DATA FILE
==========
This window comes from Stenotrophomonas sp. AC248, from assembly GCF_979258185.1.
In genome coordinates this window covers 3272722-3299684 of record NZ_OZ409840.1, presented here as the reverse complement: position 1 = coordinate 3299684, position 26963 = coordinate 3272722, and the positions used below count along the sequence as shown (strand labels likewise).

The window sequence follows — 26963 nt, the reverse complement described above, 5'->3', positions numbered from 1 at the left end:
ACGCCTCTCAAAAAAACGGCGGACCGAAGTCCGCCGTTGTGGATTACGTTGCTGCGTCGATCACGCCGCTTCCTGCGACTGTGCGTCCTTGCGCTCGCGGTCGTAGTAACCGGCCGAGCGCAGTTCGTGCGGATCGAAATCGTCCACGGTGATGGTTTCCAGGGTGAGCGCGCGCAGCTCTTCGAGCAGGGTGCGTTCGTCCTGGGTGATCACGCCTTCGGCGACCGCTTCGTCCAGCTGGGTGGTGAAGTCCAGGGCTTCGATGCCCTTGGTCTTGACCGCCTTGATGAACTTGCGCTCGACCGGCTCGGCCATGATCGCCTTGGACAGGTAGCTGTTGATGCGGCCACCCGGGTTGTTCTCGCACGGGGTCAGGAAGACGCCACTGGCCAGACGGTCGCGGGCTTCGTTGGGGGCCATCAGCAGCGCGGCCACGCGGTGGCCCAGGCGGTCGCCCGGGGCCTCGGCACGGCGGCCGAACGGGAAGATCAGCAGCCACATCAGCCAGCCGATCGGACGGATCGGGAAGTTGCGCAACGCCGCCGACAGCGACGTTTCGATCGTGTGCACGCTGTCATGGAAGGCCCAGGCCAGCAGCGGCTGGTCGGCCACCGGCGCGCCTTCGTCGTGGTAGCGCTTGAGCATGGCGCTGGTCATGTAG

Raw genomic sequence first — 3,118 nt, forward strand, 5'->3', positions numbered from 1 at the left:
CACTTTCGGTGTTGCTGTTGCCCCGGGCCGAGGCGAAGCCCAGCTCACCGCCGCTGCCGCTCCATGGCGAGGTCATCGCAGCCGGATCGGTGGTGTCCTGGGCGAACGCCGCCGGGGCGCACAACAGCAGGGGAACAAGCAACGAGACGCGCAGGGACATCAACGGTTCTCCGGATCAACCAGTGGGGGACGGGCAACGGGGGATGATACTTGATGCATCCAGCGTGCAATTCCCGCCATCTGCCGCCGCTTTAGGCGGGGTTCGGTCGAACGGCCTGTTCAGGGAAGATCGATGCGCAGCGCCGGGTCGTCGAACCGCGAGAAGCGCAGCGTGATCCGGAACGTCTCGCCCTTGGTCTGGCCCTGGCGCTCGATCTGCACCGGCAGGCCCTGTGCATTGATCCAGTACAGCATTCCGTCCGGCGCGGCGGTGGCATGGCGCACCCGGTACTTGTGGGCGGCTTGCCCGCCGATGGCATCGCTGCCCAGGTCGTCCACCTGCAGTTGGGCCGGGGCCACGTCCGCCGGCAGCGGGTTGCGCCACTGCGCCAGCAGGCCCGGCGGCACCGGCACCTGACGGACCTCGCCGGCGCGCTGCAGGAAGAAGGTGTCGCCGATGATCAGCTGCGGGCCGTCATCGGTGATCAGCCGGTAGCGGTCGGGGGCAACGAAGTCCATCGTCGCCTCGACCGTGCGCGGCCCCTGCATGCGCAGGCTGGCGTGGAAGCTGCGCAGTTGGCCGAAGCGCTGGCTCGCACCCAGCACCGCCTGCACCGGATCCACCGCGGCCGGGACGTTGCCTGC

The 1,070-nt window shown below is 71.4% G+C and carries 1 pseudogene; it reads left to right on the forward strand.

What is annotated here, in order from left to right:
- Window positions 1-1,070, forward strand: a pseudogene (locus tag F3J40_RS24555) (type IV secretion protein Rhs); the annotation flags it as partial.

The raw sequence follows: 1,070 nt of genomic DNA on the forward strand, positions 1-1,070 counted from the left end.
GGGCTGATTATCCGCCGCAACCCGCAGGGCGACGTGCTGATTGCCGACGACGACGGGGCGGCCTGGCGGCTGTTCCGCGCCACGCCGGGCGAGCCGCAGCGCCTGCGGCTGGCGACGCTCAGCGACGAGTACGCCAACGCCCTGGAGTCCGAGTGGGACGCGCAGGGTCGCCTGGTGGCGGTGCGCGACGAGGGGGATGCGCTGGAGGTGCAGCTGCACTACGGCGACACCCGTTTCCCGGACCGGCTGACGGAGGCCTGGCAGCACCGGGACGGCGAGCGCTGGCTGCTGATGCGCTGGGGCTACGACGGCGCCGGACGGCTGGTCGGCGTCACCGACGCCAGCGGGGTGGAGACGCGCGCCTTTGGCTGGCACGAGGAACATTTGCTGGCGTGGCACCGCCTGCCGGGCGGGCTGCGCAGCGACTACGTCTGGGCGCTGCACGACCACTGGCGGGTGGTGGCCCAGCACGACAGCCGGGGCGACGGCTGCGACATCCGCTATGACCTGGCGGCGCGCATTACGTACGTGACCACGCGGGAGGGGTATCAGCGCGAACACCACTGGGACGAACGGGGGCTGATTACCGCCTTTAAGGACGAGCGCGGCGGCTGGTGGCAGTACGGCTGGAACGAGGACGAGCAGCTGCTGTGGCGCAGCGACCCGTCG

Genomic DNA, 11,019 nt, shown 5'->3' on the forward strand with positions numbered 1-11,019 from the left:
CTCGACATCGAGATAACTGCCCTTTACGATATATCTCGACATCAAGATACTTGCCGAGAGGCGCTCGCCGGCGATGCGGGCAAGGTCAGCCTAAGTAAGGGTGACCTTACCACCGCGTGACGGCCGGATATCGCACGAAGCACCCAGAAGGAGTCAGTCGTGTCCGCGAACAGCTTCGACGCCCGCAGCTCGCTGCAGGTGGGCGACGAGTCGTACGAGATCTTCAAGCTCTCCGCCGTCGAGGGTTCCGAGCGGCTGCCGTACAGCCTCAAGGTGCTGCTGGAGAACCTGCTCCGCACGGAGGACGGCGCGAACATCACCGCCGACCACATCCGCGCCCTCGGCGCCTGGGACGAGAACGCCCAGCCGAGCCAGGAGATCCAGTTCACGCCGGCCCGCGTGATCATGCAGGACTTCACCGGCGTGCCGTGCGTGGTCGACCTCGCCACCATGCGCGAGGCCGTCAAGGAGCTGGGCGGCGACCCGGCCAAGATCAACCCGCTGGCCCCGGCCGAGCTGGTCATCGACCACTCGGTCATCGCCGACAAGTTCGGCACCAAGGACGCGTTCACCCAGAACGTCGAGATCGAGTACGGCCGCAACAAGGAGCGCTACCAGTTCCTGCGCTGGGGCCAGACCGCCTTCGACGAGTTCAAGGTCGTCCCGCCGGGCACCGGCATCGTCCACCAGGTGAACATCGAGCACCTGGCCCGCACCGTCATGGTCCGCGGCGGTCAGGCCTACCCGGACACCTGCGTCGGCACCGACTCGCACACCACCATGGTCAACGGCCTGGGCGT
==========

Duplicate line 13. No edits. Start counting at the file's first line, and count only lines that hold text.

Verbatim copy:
CTCGACATCGAGATAACTGCCCTTTACGATATATCTCGACATCAAGATACTTGCCGAGAGGCGCTCGCCGGCGATGCGGGCAAGGTCAGCCTAAGTAAGGGTGACCTTACCACCGCGTGACGGCCGGATATCGCACGAAGCACCCAGAAGGAGTCAGTCGTGTCCGCGAACAGCTTCGACGCCCGCAGCTCGCTGCAGGTGGGCGACGAGTCGTACGAGATCTTCAAGCTCTCCGCCGTCGAGGGTTCCGAGCGGCTGCCGTACAGCCTCAAGGTGCTGCTGGAGAACCTGCTCCGCACGGAGGACGGCGCGAACATCACCGCCGACCACATCCGCGCCCTCGGCGCCTGGGACGAGAACGCCCAGCCGAGCCAGGAGATCCAGTTCACGCCGGCCCGCGTGATCATGCAGGACTTCACCGGCGTGCCGTGCGTGGTCGACCTCGCCACCATGCGCGAGGCCGTCAAGGAGCTGGGCGGCGACCCGGCCAAGATCAACCCGCTGGCCCCGGCCGAGCTGGTCATCGACCACTCGGTCATCGCCGACAAGTTCGGCACCAAGGACGCGTTCACCCAGAACGTCGAGATCGAGTACGGCCGCAACAAGGAGCGCTACCAGTTCCTGCGCTGGGGCCAGACCGCCTTCGACGAGTTCAAGGTCGTCCCGCCGGGCACCGGCATCGTCCACCAGGTGAACATCGAGCACCTGGCCCGCACCGTCATGGTCCGCGGCGGTCAGGCCTACCCGGACACCTGCGTCGGCACCGACTCGCACACCACCATGGTCAACGGCCTGGGCGT